Open Letter to the Girl Guide Association

Once upon a time, far too many moons ago, I was a Girl Guide.
I have many fond memories from that time and I recall our group being supportive, open, warm and encouraging to all girls. We were proud of the fact we pooled our skills and helped each other where there were weaknesses. I learnt a great deal from my time there which I carry forward into the work I do today.

I'm sure the Girl Guide Association has moved on greatly over the last 30 years, as has the Scout Movement. I expect the activities are even more thrilling, the skills imparted more practical, the events better organised and the ethos even more inclusive.

I'm sure, then, that you are as saddened as I to hear of a less than welcoming Brown Owl. One whose reluctance about accepting a new Guide with a learning disability was aired.

I am always one to think of both sides in every situation, and you may well simply have a woman here who was nervous about whether she had the skills to adapt to teaching a young lady whose learning styles differ, but who expressed those concerns wrongly.
Perhaps she felt she would need additonal training or to alter her working style, and that filled her with dread.
Perhaps she has a personal experience of disability which is painful for her. After all people manifest guilt and remorse and pain in a miriad of ways.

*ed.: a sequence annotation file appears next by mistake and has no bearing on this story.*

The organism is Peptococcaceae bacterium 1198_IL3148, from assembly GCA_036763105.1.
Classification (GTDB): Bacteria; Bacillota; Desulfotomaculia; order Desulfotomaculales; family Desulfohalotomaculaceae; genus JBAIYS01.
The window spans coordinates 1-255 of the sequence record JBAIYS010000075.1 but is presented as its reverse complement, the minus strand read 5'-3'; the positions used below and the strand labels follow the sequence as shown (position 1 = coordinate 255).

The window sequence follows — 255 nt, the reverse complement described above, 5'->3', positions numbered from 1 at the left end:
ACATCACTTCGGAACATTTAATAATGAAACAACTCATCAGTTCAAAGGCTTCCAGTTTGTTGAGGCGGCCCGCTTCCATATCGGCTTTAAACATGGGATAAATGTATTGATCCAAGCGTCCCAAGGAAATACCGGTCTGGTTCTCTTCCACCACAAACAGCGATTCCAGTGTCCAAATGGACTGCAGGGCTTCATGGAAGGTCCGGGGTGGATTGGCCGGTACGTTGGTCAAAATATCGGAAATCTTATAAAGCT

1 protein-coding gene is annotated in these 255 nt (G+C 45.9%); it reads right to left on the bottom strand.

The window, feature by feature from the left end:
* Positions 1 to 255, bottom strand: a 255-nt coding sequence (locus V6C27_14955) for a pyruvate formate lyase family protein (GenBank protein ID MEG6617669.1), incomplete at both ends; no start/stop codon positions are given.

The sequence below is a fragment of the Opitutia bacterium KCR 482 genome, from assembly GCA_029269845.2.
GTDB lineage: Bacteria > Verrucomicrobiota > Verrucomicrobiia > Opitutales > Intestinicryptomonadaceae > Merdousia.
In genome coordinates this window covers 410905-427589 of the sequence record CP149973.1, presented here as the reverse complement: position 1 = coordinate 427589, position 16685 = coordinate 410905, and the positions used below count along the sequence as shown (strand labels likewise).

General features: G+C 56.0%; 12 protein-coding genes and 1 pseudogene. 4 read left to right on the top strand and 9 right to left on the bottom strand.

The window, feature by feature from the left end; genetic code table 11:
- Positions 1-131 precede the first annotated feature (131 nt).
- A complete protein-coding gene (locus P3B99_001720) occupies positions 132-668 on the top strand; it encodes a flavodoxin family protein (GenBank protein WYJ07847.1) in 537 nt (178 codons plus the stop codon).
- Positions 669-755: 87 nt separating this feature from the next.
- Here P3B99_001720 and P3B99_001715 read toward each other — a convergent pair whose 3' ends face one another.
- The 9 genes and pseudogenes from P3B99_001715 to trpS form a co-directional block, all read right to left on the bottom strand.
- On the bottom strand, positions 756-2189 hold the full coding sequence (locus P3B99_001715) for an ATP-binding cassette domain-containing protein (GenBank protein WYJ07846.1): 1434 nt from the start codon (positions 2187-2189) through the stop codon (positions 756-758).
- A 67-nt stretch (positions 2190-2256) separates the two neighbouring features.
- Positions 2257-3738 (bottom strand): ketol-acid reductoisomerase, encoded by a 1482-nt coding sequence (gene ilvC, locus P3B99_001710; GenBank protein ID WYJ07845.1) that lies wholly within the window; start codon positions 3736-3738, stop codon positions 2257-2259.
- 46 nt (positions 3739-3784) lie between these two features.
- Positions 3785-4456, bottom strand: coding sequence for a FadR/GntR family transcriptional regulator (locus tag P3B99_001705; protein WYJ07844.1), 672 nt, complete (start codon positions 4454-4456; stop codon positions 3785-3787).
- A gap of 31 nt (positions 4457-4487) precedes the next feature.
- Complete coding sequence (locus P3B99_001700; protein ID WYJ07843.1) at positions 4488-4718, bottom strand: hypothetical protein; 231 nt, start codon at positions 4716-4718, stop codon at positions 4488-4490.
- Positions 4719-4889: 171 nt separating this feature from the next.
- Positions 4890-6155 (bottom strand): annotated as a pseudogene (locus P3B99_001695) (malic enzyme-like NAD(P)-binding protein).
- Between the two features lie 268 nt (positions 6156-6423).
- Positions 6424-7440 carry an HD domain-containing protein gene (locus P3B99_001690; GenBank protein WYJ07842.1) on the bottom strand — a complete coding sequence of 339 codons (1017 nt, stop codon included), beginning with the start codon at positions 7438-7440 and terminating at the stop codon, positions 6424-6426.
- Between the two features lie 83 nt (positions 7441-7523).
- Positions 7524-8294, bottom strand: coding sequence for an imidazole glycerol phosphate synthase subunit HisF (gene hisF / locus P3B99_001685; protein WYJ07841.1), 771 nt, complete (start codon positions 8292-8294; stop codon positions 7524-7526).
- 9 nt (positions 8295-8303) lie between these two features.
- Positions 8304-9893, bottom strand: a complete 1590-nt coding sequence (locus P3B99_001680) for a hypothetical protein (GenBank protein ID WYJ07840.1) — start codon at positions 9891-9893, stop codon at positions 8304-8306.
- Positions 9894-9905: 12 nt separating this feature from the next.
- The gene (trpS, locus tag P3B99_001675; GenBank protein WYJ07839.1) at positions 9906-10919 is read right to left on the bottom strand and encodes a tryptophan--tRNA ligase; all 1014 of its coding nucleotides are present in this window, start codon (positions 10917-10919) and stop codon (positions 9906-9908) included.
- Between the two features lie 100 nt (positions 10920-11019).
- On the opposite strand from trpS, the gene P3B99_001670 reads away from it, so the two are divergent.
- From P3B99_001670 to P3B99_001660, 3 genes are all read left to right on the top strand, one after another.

Perhaps her ideas are genuinely not up to what the Guide Movement expects and she is in the wrong role.

Wise words for us all from model Natty Goleniowska who has Down's Syndrome

Either way I feel heavy-hearted, not only for the girl and her family who feel offended, but also for the lady in question, who has clearly been denied the benefits of a truly inclusive society. For inclusion is a two-way street which we were denied growing up in this country many years ago.  Our children's generation are lucky to have friends with learning disabilities, who teach them a different way of viewing the world and the most important lesson of all, which is acceptance, something this lady lacks.
I think the guides she is claiming to wish to protect could teach her much on this important lesson in life.

This situation is not like many I find myself writing to resolve; countering those like former UKiP candidate Geoffery Clark who called for compulsory termination of babies with disabilities (OPEN LETTER TO MR CLARK), or supporting a family whose daughter with Down's Syndrome is being forced out of a school in Malaysia by other, ignorant, parents taking legal action against her.